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Issue Date: Vol. 52, No. 2, February 2012, Posted On: 2/7/2012

Verizon-Redbox Joint Venture Challenges Netflix

by Staff Reporter
Verizon Communications, Coinstar Inc., Redbox, Verizon-Redbox joint venture, Netflix, vending, vending machine, DVD rental kiosk, movie streaming, automated retailing, Paul Davis, NCR Corp., Blockbuster Video

NEW YORK CITY -- Verizon Communications Inc. and Coinstar Inc.'s Redbox unit have formed a joint venture to sell video services to compete with video rental giant Netflix Inc. The venture will combine the Redbox DVD rental kiosk business with Internet video offerings from Verizon, including mobile offerings, in the second half of the year.

The joint venture is a limited liability company with Verizon holding a 65% ownership share and Redbox holding the remaining share at the outset.

The new Verizon-Redbox service's price will reportedly start from around $6 a month for movie streaming and one DVD rental at a time from Redbox vending machines, according to a Reuter's story. Netflix's pricing currently starts at $7.99 for either streaming only or a single DVD by mail. To get both streaming and DVD rental packages, prices start at $15.98.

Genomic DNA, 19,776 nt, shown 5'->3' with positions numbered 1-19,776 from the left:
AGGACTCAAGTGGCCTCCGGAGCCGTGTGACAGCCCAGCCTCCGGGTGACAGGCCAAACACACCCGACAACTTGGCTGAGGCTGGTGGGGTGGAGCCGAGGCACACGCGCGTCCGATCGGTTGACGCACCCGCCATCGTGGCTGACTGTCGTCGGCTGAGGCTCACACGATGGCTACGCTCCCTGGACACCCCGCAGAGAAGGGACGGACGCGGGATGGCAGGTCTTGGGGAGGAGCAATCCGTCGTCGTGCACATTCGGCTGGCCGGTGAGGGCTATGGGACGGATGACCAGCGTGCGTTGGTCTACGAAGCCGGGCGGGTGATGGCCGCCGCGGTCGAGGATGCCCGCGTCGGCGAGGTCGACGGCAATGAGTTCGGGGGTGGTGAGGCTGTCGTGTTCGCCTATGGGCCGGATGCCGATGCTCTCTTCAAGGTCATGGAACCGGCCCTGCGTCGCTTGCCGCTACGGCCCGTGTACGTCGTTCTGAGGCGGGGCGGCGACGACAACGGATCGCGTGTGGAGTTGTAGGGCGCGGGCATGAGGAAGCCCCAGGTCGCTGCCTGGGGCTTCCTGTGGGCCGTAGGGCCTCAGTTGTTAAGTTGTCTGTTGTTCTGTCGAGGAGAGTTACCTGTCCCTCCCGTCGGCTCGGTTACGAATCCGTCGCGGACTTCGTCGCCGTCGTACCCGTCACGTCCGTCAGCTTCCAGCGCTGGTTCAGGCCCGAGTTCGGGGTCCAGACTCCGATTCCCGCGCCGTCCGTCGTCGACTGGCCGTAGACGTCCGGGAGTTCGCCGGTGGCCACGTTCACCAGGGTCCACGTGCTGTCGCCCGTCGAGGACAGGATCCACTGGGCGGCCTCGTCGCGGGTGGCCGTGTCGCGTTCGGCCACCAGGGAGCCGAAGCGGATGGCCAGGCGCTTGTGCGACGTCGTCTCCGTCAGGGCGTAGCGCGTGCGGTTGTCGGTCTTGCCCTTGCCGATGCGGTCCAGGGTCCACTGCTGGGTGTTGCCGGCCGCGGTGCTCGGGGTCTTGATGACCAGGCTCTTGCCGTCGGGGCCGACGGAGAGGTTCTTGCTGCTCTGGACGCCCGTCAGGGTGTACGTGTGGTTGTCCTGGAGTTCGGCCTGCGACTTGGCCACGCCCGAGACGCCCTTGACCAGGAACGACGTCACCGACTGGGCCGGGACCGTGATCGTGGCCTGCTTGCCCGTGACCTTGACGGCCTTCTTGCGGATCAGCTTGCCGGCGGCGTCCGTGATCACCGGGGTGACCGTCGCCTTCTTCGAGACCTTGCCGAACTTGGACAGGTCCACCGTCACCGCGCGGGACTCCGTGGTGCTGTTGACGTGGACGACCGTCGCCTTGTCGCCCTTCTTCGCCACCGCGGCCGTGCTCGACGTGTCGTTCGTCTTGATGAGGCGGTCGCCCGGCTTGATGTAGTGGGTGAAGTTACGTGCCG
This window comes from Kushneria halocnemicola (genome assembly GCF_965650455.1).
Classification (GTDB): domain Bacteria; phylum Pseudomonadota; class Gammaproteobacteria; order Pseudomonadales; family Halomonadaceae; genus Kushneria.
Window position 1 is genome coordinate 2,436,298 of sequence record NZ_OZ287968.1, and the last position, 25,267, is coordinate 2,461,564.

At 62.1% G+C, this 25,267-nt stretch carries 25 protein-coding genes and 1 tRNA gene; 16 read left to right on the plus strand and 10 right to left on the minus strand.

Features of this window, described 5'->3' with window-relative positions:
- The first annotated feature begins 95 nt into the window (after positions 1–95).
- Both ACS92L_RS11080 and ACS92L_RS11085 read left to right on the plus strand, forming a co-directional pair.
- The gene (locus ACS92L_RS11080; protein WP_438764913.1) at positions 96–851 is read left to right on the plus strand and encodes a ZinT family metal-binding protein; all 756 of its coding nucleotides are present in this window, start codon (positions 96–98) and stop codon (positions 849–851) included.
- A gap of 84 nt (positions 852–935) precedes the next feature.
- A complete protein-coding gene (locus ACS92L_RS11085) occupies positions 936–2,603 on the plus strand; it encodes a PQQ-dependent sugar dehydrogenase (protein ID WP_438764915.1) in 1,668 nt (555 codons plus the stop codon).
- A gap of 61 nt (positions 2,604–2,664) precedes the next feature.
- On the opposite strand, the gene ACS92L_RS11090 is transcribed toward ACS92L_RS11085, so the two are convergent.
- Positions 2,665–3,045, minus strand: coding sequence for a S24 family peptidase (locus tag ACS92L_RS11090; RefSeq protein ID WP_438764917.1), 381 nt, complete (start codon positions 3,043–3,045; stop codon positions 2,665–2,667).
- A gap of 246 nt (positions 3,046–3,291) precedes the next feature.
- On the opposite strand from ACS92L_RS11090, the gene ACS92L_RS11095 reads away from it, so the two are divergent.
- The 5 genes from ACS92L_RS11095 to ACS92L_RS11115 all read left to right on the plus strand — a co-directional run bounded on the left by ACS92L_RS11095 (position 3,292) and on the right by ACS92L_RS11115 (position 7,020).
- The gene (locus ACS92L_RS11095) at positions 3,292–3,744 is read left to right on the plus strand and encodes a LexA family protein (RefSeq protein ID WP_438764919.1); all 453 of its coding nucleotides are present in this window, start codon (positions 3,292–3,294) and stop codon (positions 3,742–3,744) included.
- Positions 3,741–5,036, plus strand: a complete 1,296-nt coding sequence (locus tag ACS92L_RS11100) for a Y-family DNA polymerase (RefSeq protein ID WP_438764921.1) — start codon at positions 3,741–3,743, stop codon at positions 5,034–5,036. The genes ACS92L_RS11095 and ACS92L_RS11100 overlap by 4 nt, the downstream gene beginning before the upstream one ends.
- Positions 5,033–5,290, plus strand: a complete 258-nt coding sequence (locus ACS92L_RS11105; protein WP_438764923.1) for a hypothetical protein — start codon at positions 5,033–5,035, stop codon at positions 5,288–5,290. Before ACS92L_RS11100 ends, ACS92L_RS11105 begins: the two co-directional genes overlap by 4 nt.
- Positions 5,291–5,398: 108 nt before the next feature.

"When you consider the core elements the parties bring to this venture -- our powerful brands; our national rental kiosk footprint; our anytime, anywhere network presence; and our mutual commitment to customer-focused innovation -- it's clear that Verizon and Redbox are a powerful entertainment team," said Bob Mudge, president of Verizon consumer and mass business markets.

However, many analysts agree that their success in competing with Netflix, and other online rivals like Amazon.com and Hulu Plus, not only depends on the price of the service, but also on the amount of available content. These analysts say the joint venture will not match the $1 billion a year investment in new content made by Netflix.

Coinstar sees online content delivery as a vital expansion beyond the 200 recent movie releases stocked in kiosks at any given time, Coinstar chief executive Paul Davis said. At the same time, Coinstar seems committed to expanding its vending program and location base. It announced on Feb. 6, the same day the Verizon-Redbox alliance was revealed, that it will buy rival NCR Corp.'s machines and video inventory for up to $100 million. The deal is "a testament that we believe in the physical space," Davis told analysts on a conference call. | SEE NCR STORY

For Netflix, streaming is the future. The company's chief executive, Reed Hastings said, "We expect DVD subscribers to decline forever." | SEE STORY

Netflix had 24.4 million subscribers in the U.S. at the end of December, while Verizon ended the year with 4.2 million FiOS TV customers. Coinstar rents out DVDs at $1.20 a day and Blu-Ray discs for $1.50 a day. The Redbox alliance is Verizon's first venture into video streaming outside its network-operating region as the telephone company, which competes with cable providers like Comcast Corp. and Time Warner Cable.

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